Acting U.S. Ambassador to Ukraine Bill Taylor unequivocally testified on Tuesday that President Trump pushed Ukraine to investigate both election interference and a company linked to Joe Biden's son -- and was willing to hold up military aid and a White House meeting to get a public announcement from the country that the probes were underway.

In his opening remarks to House lawmakers obtained by Fox News, Taylor voiced his apparent frustration that his personal policy preference for providing strong military support to Ukraine was being undercut at points by the Trump administration.

Among Taylor's colorful claims were that then-national security adviser John Bolton preemptively warned that a Trump phone call with Ukraine's leader would be a "disaster," and Taylor's claim that he nearly didn't take the job leading Ukraine's embassy out of concerns the U.S. wouldn't be sufficiently supportive of Ukraine.

Taylor also described the existence of an "irregular" communications channel with Ukraine led by Trump attorney Rudy Giuliani, and a "weird combination of encouraging, confusing, and ultimately alarming circumstances" once he arrived Kiev. The statement confirms previous reporting of Taylor's remarks by Fox News.

"During this same phone call I had with [National Security Council aide Tim] Morrison, he went on to describe a conversation [U.S. E.U.] Ambassador [Gordon] Sondland had with Mr. Yermak at Warsaw," Taylor testified, referring to a July 28 conversation. "Ambassador Sondland told [top Ukraine aide Andriy] Yermak that security assistance money would not come until President [Volodymyr] Zelenskyy committed to pursue the Burisma investigation."

Burisma Holdings is the Ukrainian natural gas company where Joe Biden’s son Hunter Biden was employed in a lucrative role despite no relevant expertise.

Taylor continued: "I was alarmed by what Mr. Morrison told me about the Sondland-Yermak conversation. This was the first time I had heard that the security assistance not just the White House meeting — was conditioned on the investigations."

That same day, Taylor said, he sent Sondland a text message asking if security assistance and a White House meeting "are conditioned on investigations," prompting Sondland to request Taylor call him. Although those texts have previously been released, the contents of Taylor's call have been unclear.

"During that phone call, Ambassador Sondland told me that President Trump had told him that he wants President Zelenskyy to state publicly that Ukrain will investigate Burisma and alleged Ukrainian interference in the 2016 U.S. election," Taylor testified.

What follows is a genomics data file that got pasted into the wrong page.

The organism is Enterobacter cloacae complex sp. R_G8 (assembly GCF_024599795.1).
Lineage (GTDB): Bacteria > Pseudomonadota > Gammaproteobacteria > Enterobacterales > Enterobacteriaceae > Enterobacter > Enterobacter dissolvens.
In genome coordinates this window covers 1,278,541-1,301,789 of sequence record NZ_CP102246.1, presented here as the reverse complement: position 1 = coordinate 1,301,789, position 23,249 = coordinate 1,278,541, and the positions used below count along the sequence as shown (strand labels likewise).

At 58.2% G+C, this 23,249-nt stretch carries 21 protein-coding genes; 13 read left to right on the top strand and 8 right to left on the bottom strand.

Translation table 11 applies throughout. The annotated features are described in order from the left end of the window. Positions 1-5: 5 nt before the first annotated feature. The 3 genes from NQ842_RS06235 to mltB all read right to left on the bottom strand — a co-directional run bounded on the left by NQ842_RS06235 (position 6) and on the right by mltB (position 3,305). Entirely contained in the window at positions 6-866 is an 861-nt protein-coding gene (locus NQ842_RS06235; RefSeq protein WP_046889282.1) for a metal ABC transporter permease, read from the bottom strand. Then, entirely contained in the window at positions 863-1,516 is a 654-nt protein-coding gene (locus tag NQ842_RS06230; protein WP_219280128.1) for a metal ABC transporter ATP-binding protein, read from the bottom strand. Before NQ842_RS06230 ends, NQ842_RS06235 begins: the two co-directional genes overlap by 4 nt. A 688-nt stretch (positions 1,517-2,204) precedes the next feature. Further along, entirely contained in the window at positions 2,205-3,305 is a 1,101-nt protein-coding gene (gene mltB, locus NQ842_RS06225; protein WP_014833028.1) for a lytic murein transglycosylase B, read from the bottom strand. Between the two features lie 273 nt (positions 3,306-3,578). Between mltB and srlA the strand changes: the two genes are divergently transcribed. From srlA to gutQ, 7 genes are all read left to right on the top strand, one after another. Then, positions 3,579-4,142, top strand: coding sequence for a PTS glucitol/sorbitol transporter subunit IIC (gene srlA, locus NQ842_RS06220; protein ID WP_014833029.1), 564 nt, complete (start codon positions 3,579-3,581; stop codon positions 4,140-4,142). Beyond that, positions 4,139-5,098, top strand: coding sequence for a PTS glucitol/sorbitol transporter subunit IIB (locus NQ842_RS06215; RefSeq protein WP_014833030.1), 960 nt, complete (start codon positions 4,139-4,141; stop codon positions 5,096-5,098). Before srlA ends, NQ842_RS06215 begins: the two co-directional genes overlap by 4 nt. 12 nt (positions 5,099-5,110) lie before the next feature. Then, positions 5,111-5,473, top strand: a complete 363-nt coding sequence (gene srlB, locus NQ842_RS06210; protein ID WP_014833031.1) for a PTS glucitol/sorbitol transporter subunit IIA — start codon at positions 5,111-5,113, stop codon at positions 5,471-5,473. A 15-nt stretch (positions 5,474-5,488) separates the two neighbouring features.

“By mid-July it was becoming clear to me that the meeting President Zelenskyy wanted was conditioned on the investigations of Burisma,” where Joe Biden’s son Hunter Biden was employed in a lucrative role despite no relevant expertise, “and alleged Ukrainian interference in the 2016 U.S. elections,” Taylor testified.

Also in his opening statement, Taylor described his commitment to providing support to Ukraine as so strong that he nearly threatened not to accept Secretary of State Mike Pompeo's offer for him to lead the U.S. Embassy in Kiev. Taylor, a retired diplomat, had been chosen to run the embassy after the administration abruptly ousted Ambassador Marie Yovanovitch.

Taylor had served as U.S. Ambassador to Ukraine from 2006 to 2009, but because he was not yet reconfirmed by the Senate, his official title was to be Chargé d 'Affaires ad interim. A former Army officer, Taylor had been serving as executive vice president at the U.S. Institute of Peace, a nonpartisan think tank founded by Congress, when he was appointed to run the embassy.

"I could be effective only if the U.S. policy of strong support for Ukraine strong diplomatic support along with robust security, economic, and technical assistance — were to continue and if I had the backing of the Secretary of State to implement that policy," Taylor said.

"During my meeting with Secretary Pompeo on May 28, I made clear to him and the others present that if U.S. policy toward Ukraine changed, he would not want me posted there and I could not stay," Taylor continued. "He assured me that the policy of strong support for Ukraine would continue and that he would support me in defending that policy."

The White House, meanwhile, fired back Tuesday over Taylor's testimony: "President Trump has done nothing wrong — this is a coordinated smear campaign from far-left lawmakers and radical unelected bureaucrats waging war on the Constitution. There was no quid pro quo," White House press secretary Stephanie Grisham said.

Only Taylor's opening statement has been released at this point. However, lawmakers emerging after hours of the private deposition said Taylor relayed a "disturbing" account, including establishing a "direct line" to the quid pro quo at the center of Democrats' impeachment inquiry.

Lawmakers said Taylor recalled events that filled in gaps from the testimony of other witnesses, particularly Sondland, who testified last week and whose statements now are being called into question by Taylor's account. They said Taylor kept records of conversations and documents. Read more at FOX News